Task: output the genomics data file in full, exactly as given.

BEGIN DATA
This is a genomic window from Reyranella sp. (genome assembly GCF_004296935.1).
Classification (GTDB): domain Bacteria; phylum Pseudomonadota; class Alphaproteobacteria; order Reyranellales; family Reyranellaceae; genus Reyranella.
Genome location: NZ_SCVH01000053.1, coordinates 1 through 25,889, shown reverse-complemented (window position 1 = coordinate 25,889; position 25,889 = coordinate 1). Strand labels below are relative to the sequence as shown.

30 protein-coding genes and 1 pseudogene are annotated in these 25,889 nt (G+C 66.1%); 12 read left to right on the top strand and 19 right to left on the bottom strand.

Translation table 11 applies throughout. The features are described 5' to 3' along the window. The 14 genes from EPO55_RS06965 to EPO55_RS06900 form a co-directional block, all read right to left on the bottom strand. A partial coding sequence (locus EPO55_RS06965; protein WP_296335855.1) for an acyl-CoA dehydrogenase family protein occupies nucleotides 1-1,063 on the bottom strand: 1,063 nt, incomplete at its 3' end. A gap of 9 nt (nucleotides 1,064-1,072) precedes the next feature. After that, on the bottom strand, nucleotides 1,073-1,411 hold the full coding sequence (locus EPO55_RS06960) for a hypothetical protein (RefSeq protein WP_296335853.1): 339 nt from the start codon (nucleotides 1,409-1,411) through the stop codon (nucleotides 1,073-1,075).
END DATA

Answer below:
This is a genomic window from Reyranella sp. (genome assembly GCF_004296935.1).
Classification (GTDB): domain Bacteria; phylum Pseudomonadota; class Alphaproteobacteria; order Reyranellales; family Reyranellaceae; genus Reyranella.
Genome location: NZ_SCVH01000053.1, coordinates 1 through 25,889, shown reverse-complemented (window position 1 = coordinate 25,889; position 25,889 = coordinate 1). Strand labels below are relative to the sequence as shown.

30 protein-coding genes and 1 pseudogene are annotated in these 25,889 nt (G+C 66.1%); 12 read left to right on the top strand and 19 right to left on the bottom strand.

Translation table 11 applies throughout. The features are described 5' to 3' along the window. The 14 genes from EPO55_RS06965 to EPO55_RS06900 form a co-directional block, all read right to left on the bottom strand. A partial coding sequence (locus EPO55_RS06965; protein WP_296335855.1) for an acyl-CoA dehydrogenase family protein occupies nucleotides 1-1,063 on the bottom strand: 1,063 nt, incomplete at its 3' end. A gap of 9 nt (nucleotides 1,064-1,072) precedes the next feature. After that, on the bottom strand, nucleotides 1,073-1,411 hold the full coding sequence (locus EPO55_RS06960) for a hypothetical protein (RefSeq protein WP_296335853.1): 339 nt from the start codon (nucleotides 1,409-1,411) through the stop codon (nucleotides 1,073-1,075).